TIFA Logo        GG Books & Canada Council for the Arts logo

Featured Authors

Pierre Anctil is an award-winning author, a member of the Royal Society of Canada since 2012 and a professor emeritus at the University of Ottawa, where he taught contemporary Canadian history and Canadian Jewish history. He has written at length on the history of Montreal’s Jewish community and on the current debates on cultural pluralism in Canada. His most recent English-language titles are History of the Jews in Quebec (2021), Jacob Isaac Segal: A Montreal Yiddish Poet and His Milieu (2017) and A Reluctant Welcome for Jewish People: Voices in Le Devoir’s Editorials, 1910–1947 (2019), all at the University of Ottawa Press.

Read more about Pierre Anctil

Judith Weisz Woodsworth is a translator and former university professor. She has published widely on translation history and theory, including Translators through History, with Jean Delisle. Her recent publications include the monograph Telling the Story of Translation: Writers Who Translate (2017), the edited volumes The Fictions of Translation (2018) and Translation and the Global City: Bridges and Gateways (2021), and Hutchison Street (2018), a translation of Abla Farhoud’s novel Le sourire de la petite juive. She was founding president of the Canadian Association for Translation Studies and has served as a senior administrator at universities in Halifax, Sudbury and Montréal. Judith Weisz Woodsworth lives in Montréal, Quebec.

Read more about Judith Weisz Woodsworth

After a successful career in politics and serving as Grand Chief of the Algonquin Nation, Chief Dominique Rankin turned his focus to his role as a spiritual leader, devoting his efforts to teaching, healing, and promoting the cultural legacies of Indigenous Peoples. He is the recipient of many prestigious honours, but to many, he is simply Grandfather Dominique, a man known for his boundless energy, his irrepressible sense of humour, and the wide-reaching message of peace he shares around the world.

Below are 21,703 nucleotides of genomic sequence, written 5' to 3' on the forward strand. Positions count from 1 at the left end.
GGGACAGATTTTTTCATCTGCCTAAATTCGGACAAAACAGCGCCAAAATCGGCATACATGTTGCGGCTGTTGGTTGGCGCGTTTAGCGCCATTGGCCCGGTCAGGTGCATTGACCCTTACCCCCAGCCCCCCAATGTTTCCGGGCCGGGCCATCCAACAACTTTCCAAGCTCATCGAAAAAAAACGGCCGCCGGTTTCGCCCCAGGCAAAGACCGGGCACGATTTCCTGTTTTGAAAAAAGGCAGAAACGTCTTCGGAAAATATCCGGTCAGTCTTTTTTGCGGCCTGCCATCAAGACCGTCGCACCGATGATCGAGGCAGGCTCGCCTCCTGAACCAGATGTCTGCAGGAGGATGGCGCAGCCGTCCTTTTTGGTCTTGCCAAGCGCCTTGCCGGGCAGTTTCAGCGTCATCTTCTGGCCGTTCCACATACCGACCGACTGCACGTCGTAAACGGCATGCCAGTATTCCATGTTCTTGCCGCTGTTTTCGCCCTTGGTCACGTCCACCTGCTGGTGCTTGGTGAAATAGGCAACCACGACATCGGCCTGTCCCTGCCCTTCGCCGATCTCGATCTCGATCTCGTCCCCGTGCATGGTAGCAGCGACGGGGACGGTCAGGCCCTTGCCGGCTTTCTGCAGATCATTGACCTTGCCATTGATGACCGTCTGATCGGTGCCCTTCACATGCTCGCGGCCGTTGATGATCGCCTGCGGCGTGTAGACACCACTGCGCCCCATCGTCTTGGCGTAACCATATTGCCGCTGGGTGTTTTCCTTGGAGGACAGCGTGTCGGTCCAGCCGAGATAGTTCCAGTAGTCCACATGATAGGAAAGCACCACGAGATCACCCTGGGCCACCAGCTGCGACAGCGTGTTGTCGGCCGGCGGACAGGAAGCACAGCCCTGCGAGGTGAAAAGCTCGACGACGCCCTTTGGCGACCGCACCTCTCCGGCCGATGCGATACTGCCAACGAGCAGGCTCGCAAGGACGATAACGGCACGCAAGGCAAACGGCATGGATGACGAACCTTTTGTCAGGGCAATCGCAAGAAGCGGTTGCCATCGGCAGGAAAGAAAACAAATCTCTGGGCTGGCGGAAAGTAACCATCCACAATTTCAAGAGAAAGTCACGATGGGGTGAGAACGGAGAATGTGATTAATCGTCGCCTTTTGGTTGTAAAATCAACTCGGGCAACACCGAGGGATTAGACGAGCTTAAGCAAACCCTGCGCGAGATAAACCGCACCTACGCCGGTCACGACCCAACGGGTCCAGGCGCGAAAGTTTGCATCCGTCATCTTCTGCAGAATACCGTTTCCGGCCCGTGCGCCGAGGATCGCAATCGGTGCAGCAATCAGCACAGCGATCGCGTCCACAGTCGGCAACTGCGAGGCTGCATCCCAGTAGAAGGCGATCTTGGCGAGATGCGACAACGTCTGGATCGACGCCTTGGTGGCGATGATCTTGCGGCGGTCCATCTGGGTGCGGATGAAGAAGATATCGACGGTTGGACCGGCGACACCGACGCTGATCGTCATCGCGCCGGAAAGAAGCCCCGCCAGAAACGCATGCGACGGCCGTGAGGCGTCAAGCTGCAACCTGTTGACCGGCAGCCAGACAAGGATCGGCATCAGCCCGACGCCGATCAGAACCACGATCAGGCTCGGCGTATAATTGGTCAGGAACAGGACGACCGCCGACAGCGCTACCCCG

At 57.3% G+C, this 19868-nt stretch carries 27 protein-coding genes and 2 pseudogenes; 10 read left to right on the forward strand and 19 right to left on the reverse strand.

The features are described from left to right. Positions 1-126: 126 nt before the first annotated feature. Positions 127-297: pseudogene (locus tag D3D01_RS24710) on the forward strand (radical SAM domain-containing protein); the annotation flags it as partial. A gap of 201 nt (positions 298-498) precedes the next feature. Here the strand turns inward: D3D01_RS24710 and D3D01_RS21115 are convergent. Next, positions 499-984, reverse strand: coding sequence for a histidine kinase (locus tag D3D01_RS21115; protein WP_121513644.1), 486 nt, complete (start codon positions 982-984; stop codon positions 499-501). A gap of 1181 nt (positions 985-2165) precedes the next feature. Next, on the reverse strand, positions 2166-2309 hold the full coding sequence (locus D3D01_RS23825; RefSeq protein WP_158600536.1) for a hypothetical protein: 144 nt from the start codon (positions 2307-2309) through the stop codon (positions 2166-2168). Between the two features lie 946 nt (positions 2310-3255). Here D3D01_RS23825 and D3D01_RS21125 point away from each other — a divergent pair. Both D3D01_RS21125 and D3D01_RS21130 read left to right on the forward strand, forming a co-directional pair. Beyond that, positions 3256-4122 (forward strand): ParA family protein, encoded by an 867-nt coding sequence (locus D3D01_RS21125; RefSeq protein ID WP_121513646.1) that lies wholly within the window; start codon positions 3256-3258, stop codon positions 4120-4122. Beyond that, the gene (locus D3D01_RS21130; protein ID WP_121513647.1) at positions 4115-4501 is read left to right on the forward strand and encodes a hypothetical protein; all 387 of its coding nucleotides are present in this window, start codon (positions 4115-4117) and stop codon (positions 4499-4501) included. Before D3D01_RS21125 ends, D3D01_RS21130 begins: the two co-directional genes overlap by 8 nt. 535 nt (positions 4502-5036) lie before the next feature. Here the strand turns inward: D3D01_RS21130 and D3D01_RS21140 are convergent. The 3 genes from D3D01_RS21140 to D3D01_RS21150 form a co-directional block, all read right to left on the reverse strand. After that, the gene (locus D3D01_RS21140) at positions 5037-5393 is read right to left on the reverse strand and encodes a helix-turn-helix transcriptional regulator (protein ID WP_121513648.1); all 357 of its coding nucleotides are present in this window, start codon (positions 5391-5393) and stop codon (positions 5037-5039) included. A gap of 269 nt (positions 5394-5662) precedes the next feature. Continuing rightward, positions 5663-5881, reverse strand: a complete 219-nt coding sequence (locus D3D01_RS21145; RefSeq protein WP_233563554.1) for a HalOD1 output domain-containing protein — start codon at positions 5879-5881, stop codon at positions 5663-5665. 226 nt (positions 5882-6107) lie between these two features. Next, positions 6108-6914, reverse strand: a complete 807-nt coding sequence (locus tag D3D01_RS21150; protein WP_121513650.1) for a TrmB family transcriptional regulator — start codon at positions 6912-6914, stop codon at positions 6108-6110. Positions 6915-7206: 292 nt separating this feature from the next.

Read more about Dominique Rankin

In 2007, Elders of the Algonquin Nation invited former journalist and news anchor Marie-Josée Tardif to become a Sacred Pipe Carrier, an honour that would entail a lifelong commitment to the study of Anishinaabe Traditional Medicine and culture. In addition to sitting on several international committees, Grandmother Marie-Josée is the co-founder of the Dominique Rankin Foundation and Kina8at, two organizations dedicated to the preservation of Indigenous traditions.

Read more about Marie-Josée Tardif

Roland Gulliver is the Director of the Toronto International Festival of Authors, and a leading international figure in the literature sector with over 12 years’ experience at the Edinburgh International Book Festival as Associate Director. His programming explores the potential of live performance, alongside commissions for new multimedia storytelling. Gulliver champions communities by facilitating access and empowerment, and creating spaces for authors and audiences to engage in discussion. He is on the Board of Directors for the Toronto Arts Council and Chair of their Literary Advisory Committee, and is a Member of the Academy for the Walter Scott Prize for Historical Fiction.

Read more about Roland Gulliver

2:00pm

Monday, November 14, 2022

What to read

History of the Jews in Quebec by , They Called Us Savages by ,